Tales of World War I


I’ve just finished reading Jackie French’s A rose for the ANZAC boys, which tells the story of three young girls who leave their sheltered school (and lessons on being ladies) behind them in England, and head to France to ‘do their bit’ for the war effort in 1916. The girls set up and run a canteen on a railway station, where they serve thousands of soldiers cocoa and sandwiches every day. There they see fresh faced soldiers heading to the front lines for the first time; but they also see the wounded and dying as they are moved from the front to hospitals in Paris and London.

The central character, Midge (a New Zealander), has two brothers at the front (one of them – Tim – is her twin). She’s a strong heroine who eventually gets recruited to drive an ambulance, and later helps out at a casualty station. Midge forms a connection with two soldiers, who she meets in the town near their canteen, and these connections play a central role in the story.

Throughout the story, both Midge and the soldiers she encounters picture home – rolling hills, paddocks and sheep – to get them through the darkest times. Home and home-coming are themes that run through the entire story, but at the end of the war, Midge, her friends, and the soldiers discover that going home may not be quite what they expected.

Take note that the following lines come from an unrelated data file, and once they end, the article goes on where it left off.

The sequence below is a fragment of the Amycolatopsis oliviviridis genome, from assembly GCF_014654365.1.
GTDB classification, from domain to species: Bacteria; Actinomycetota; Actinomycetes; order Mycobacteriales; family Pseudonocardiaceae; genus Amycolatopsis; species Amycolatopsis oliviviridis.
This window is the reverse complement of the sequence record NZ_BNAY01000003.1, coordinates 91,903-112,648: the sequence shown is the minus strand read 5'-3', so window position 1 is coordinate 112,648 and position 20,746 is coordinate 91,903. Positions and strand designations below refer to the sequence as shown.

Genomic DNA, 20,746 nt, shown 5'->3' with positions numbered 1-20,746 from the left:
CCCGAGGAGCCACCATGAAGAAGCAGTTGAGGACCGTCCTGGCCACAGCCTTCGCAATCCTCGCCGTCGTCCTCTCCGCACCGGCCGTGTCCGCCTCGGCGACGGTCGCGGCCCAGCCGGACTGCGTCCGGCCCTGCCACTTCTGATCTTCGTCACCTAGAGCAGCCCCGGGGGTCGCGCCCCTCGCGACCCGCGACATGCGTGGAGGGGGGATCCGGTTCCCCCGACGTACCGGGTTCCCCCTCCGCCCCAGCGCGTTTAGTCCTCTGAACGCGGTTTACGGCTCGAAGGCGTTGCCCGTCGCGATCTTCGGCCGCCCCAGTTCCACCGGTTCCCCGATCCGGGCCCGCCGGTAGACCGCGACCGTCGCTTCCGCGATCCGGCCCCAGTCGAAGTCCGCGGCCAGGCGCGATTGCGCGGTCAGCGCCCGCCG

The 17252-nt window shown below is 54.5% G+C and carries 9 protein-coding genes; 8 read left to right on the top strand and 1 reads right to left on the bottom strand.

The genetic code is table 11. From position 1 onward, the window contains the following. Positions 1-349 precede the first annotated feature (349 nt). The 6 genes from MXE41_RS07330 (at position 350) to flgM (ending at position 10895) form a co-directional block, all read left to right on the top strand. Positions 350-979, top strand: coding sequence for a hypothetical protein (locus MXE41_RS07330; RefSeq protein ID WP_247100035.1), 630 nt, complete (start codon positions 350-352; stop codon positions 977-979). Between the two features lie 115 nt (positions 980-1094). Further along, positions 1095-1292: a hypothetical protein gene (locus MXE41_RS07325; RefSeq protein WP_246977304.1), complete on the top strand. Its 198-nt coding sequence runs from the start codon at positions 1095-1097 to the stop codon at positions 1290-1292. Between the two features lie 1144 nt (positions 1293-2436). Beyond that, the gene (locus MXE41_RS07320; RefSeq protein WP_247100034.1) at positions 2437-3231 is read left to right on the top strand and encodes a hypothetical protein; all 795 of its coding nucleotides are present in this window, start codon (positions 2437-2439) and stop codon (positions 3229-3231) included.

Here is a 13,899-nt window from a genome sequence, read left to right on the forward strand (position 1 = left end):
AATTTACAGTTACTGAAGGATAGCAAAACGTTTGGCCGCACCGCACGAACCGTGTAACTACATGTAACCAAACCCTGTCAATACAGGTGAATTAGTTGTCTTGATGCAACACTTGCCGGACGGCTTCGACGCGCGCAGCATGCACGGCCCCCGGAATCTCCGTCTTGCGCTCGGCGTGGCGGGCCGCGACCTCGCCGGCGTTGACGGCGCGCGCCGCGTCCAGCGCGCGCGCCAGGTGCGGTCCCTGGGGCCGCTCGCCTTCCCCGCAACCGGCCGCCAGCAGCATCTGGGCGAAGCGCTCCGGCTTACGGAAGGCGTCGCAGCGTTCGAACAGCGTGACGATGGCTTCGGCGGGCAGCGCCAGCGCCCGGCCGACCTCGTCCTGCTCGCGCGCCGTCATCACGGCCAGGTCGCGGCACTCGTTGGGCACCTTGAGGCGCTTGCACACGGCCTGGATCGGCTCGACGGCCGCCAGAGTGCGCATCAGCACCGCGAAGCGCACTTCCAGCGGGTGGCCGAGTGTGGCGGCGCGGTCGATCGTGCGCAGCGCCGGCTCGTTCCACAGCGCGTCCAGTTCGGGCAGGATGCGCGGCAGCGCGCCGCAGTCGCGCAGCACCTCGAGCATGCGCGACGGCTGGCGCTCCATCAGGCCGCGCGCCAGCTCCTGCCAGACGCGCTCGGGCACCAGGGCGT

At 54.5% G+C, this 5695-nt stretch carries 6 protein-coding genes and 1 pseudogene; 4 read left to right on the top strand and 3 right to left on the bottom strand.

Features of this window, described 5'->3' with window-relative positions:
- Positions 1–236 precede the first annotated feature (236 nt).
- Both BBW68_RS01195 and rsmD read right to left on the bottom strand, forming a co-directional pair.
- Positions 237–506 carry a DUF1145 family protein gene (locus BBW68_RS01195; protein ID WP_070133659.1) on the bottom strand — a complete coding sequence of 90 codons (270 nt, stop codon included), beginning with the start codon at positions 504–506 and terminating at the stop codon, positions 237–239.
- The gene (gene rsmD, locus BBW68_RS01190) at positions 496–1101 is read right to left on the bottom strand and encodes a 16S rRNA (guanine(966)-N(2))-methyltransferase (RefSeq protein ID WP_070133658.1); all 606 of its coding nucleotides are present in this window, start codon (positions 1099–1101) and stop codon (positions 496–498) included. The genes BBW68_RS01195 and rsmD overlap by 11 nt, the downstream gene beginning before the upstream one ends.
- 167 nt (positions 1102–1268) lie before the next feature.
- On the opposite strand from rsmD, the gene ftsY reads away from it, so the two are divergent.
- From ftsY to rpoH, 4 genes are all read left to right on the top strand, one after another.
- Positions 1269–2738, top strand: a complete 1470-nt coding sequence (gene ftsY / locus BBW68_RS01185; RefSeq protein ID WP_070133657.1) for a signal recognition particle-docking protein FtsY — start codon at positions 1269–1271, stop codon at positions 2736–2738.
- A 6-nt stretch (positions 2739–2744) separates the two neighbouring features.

I’ve read a lot of war stories, but those I’ve read that feature women or girls as the central characters are usually about what women go through at home, waiting for their men to return. This story is interesting because it follows women to the war and tells us about the key role that many women played, not on the home front, but on the war front.

A great read, recommended for over 12s.

If you’re a Jackie French fan, check out her website, where you’ll find info on all her books, and some great info about Jackie and her work that would be useful for school assignments, too.


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One Response to “Tales of World War I”

  1. Children’s Book Council of Australia Notable Books for 2009 - list now available! « blurb it Says:

    […] A rose for the ANZAC boys […]

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